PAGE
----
*chuckles*

from POD-dy Mouth

If Literary Agents were like Real Estate Agents

My agent and I finished one pitcher of margaritas in the New York summer sun. This is the result of our sloshy silliness. At least, this is what I could decipher from the scribblings on our cocktail napkins.

If you called ten agents and said you had something you wanted them to sell, you’d get ten returned calls. Within the hour.

After reading a 95-page booklet and taking an exam, a person would be fully qualified to be a successful literary agent.

Writer’s Digest would consist of 26 volumes–at 1,300 pages apiece.

New York editors would be inundated with approximately 9,890% more crap submissions than their current load of crap submissions.

Literary agents would don silly slogans, like Sell it quick? Call McCormick! or You can bank on Bankoff or Nesbit knows Nonfiction or Call Denise “Six Figure” Shannon today! (We came up with 37 of these; I’ll spare you the superfluity).

Instead of every book being “the best book I’ve read all year”, agents would be significantly more honest, with most projects being touted as “needs updating” and “fixer-upper”.

Annual conventions would invoke boring day seminars and excessive after hours drinking (no significant change).

Owners would feel the agent was not doing enough to sell the product (no significant change).

Financing would regularly be a problem on the part of the purchaser (no significant change).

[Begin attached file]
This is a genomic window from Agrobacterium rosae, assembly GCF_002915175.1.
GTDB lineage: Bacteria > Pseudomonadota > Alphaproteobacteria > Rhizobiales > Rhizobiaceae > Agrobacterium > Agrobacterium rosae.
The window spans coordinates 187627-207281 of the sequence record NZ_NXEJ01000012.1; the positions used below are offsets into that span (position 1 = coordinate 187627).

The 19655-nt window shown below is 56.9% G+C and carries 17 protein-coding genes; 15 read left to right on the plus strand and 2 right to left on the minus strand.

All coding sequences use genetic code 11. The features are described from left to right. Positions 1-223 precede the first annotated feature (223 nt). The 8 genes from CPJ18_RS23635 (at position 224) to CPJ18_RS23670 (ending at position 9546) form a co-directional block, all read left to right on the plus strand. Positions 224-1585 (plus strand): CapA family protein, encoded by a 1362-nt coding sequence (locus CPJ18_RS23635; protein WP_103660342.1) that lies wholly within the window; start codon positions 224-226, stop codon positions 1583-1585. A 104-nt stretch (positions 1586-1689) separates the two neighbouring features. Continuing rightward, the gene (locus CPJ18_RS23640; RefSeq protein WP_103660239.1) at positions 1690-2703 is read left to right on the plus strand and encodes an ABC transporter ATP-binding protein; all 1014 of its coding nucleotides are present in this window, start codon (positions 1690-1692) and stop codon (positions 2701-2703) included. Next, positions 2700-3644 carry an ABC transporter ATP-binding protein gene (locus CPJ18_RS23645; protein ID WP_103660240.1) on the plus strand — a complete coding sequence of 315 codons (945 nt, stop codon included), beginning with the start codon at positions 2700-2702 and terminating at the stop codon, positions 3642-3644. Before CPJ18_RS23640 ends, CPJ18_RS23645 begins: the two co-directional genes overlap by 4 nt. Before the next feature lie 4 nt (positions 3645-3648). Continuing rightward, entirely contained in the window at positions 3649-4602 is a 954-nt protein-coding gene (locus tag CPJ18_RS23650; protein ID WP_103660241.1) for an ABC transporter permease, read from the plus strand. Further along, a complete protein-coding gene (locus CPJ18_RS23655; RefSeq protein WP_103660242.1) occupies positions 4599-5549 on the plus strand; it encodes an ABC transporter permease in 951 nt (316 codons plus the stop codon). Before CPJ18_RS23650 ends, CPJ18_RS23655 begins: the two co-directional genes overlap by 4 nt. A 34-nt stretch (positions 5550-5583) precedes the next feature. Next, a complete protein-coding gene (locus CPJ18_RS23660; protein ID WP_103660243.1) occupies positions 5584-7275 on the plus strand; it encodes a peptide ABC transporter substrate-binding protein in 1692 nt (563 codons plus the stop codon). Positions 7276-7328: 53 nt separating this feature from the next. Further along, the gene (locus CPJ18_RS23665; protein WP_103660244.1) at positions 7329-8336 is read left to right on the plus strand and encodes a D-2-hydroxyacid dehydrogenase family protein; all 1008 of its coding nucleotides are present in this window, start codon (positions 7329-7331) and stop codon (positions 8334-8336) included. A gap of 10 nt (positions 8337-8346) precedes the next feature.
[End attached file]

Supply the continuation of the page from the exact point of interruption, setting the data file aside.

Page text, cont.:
The longer the product stays on the market, the less likely it is to sell (no significant change).

The top five percent of all agents would sell 95% of all product (no significant change.)

There would be an entire cable television network dedicated to the writing, editing, producing, and selling of books–including a reality-based show called Rising Editor and a weekly documentary called Flip This P&L.

One word: minivans.

Free glossy magazines would fill countless bins outside coffee shops and subway stations around the country with covers of books inside, many with the term sold overtop the cover–though more likely not.

Production time for a 300 page novel: 7.5 years.

Random House would have call centers to handle incoming traffic the size of Capital One.

Binky Urban’s calls would somehow get returned within 45 seconds (no significant change).

Granted, these are probably funnier with the tequila. And a lot of extra salt.

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